The third edition of the mega art festival, Kathmandu Triennale, commenced with a function held at the Hyatt Regency in the Capital on Friday. Organised jointly by Siddhartha Arts Foundation and Belgium-based SMAK (the Municipal Museum of Contemporary Art), the festival was inaugurated jointly by senior artist Uttam Nepali and ambassador of European Union to Nepal, RensjeTserink.
This is the third edition of the festival, which was first held in 2009; the fest was previously known as Kathmandu International Arts Festival.
The festival features works by 70 artists from 26 countries, which will be exhibited concurrently in eight venues around the Valley, over the course of 17 days. This edition of the fest has been themed “My City, My Studio / My City, My Life.”
The opening ceremony, on Friday, began with the screening of the short film Shifting Valley. The film, according to its director, KishorKayastha, “showcases an artist’s response to the consequence of the earthquake.” Speaking at the opening ceremony, chairperson of the festival, SangeetaThapa, introducing the festival, said, “Kathmandu Triennale is dedicated to the memory of those who lost their lives in the earthquakes. It is also a cultural assertion: That art must go on, that life must go on.”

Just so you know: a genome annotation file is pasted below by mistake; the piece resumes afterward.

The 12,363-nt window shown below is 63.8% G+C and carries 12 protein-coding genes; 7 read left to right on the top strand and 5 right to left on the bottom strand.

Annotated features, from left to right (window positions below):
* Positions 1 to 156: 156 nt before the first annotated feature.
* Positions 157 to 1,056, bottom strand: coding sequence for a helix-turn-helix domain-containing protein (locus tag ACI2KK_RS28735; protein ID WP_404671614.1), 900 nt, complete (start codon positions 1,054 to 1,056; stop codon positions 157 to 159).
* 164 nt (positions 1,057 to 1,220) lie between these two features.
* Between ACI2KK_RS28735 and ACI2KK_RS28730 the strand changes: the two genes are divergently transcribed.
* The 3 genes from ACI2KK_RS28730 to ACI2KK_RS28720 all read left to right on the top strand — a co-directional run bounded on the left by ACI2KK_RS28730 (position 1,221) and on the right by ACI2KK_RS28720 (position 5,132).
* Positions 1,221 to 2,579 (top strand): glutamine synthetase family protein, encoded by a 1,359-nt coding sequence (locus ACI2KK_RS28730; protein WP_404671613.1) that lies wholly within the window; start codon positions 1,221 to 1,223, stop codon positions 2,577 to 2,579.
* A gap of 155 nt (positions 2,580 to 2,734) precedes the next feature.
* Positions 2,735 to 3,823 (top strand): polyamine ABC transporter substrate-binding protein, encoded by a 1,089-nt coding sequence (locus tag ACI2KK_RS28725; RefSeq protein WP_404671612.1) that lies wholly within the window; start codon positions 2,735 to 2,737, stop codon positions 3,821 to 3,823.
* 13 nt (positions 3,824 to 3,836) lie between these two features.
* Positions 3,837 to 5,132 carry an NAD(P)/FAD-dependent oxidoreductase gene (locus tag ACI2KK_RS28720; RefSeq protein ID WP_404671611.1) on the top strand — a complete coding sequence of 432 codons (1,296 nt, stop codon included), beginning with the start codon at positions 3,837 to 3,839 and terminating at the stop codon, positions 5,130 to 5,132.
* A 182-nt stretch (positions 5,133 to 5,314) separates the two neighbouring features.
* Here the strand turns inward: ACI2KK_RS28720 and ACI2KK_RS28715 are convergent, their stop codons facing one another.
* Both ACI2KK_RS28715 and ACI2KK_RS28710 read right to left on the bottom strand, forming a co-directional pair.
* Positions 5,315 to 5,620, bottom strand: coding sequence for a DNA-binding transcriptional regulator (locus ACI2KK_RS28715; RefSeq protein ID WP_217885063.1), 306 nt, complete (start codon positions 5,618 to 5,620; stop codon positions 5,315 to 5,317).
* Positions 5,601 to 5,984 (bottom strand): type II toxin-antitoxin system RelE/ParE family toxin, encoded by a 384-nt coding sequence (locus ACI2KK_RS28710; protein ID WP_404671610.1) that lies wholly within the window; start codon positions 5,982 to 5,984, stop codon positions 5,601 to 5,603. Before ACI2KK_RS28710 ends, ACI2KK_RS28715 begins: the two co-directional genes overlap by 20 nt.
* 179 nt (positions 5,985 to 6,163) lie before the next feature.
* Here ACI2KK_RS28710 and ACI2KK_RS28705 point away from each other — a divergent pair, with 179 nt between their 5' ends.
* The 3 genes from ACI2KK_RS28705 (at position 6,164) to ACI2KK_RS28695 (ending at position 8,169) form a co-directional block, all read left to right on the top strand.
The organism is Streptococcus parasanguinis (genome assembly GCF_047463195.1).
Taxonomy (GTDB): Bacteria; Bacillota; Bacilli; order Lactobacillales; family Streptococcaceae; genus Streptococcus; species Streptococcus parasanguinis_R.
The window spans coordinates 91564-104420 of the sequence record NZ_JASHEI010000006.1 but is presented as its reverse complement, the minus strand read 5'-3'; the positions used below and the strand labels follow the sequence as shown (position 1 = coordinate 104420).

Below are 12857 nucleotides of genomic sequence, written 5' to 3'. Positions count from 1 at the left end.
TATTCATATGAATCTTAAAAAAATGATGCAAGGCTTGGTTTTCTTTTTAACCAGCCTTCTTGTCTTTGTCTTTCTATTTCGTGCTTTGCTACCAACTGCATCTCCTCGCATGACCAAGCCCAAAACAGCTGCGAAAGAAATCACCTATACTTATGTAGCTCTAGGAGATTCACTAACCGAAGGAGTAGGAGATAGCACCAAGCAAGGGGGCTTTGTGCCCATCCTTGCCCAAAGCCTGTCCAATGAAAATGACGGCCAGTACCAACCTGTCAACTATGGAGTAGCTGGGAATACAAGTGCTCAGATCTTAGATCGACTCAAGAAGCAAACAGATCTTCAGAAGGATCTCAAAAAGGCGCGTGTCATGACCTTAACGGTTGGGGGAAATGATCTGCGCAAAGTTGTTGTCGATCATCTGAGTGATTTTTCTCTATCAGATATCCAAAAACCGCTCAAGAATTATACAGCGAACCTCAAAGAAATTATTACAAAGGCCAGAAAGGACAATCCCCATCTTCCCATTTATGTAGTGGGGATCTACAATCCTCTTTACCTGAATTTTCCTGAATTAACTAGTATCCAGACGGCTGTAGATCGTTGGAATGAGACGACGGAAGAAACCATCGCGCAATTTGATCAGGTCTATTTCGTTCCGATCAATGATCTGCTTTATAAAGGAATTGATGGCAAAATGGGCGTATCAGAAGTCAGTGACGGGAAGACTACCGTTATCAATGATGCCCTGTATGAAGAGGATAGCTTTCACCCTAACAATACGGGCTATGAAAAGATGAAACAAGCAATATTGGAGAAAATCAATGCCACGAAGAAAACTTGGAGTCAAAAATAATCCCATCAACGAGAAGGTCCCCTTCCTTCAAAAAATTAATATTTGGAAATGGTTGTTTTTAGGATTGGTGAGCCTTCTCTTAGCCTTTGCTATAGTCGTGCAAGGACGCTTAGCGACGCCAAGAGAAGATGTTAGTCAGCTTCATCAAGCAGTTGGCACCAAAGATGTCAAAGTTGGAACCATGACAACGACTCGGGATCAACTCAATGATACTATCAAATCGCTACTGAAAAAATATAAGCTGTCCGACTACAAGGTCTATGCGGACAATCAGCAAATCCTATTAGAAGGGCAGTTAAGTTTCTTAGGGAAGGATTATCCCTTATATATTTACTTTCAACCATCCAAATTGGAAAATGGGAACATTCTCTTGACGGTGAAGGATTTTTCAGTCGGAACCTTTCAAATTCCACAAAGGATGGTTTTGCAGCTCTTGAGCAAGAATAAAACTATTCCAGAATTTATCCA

The fest’s curator, Philippe Van Cauteren, who is the director of co-organisers SMAK, said, “Art is a necessity. It is one of the core elements and core points of the city.”
The first day of the fest also featured performance arts pieces by AshminaRanjit, PrithviShrestha, Marie Julia Bollanse, Pinky and Song Dong; a traditional music concert; and a traditional Newar bhoj at Itumbahal.
The festival will take place at eight venues around the city—Nepali Arts Council; Tara Gaon Museum; Siddhartha Art Gallery; Park Gallery; Patan Museum; Tangalwood; Nepal Tourism Board; and Newa Chen Art Gallery—till April 9.